NEW ORLEANS (AP) — Louisiana crawfish farmers hope to meet demand for Mardi Gras with production down after last summer’s hurricanes and some farmers opting to plant higher-priced crops rather than flood crawfish ponds.
Stephen Minvielle, director of the Louisiana Crawfish Farmers Association, estimated production at half what it was this time last year with the storms — particularly Hurricane Ike, which pushed saltwater capable of killing crawfish into south Louisiana ponds — taking a toll.
A recent cold snap contributed to less-than-optimal pond temperatures, causing many of the so-called mud bugs to hunker down underground, he said.
Farmers hope conditions improve heading into the peak of the season in late March and early April. Crawfish boils are popular for Mardi Gras, with the smell and sight of crawfish — including the red, discarded shells — common along St. Charles Ave. and other parade routes in New Orleans.
”We’ll freeze to death if we have to,” he said. ”But we will have crawfish. There just may not be as many.”
They also might cost a bit more.
David Savoy, a south Louisiana farmer who’s also with the association, believes Minvielle’s production estimate may be high. On Savoy’s farm near Church Point, 15 workers catch two to three sacks of crawfish apiece each day. They should be getting 25 to 30 sacks each, he said.
”People want crawfish at a cheap price, but nothing we touch is cheap,” he said, noting the cost of bait, man-hours and diesel fuel to run generators for ponds.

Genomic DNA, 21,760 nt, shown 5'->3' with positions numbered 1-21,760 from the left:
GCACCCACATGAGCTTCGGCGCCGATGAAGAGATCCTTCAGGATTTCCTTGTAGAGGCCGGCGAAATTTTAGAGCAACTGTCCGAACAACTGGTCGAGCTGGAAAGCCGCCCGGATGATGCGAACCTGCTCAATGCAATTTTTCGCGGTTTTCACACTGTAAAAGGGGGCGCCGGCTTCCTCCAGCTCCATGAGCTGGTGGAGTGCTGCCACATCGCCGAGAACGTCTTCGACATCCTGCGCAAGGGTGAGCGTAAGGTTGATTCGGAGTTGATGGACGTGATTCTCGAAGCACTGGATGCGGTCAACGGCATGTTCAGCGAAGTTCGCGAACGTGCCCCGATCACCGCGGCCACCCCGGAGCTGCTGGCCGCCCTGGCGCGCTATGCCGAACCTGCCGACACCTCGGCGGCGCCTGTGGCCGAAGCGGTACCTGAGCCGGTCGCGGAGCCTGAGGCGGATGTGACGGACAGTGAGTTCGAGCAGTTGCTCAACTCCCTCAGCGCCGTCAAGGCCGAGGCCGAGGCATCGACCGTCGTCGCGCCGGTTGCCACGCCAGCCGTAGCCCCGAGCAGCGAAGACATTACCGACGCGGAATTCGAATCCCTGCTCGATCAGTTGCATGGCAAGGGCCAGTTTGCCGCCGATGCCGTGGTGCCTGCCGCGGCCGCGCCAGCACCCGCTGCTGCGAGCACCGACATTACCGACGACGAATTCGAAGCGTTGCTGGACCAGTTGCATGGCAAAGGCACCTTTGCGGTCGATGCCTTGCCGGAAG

While some farmers say they’re doing fine, Savoy predicted a shortage of farm-produced crawfish for Mardi Gras on Feb. 24. Farm-raised crawfish is considered Louisiana’s most valuable aquaculture crop. Savoy said he’d been expecting good production by mid-February but now only expects ”semi-adequate production” by mid-March.
If conditions don’t improve by March and rice prices are high, some crawfish farmers may plant rice instead, Savoy said. Going into this season, some farmers had already swapped crawfish acres for crops like soybeans, which had been fetching higher prices, he said.
Some buyers don’t seem too worried yet.
Elton Bernard, who has a store in south-central Louisiana, said he buys 6 million to 7 million pounds of live crawfish a year and expects no problems meeting the demands of the supermarkets and chain stores he supplies. But Bernard also buys from overseas, not just local farms.
Tenney Flynn, a chef-owner at GW Fins seafood restaurant in New Orleans’ French Quarter, likes using Louisiana crawfish instead of shrimp when he can to make etouffee, a stew served over rice. But Flynn, who prices his menu daily, said the price must be attractive and he hasn’t priced crawfish yet.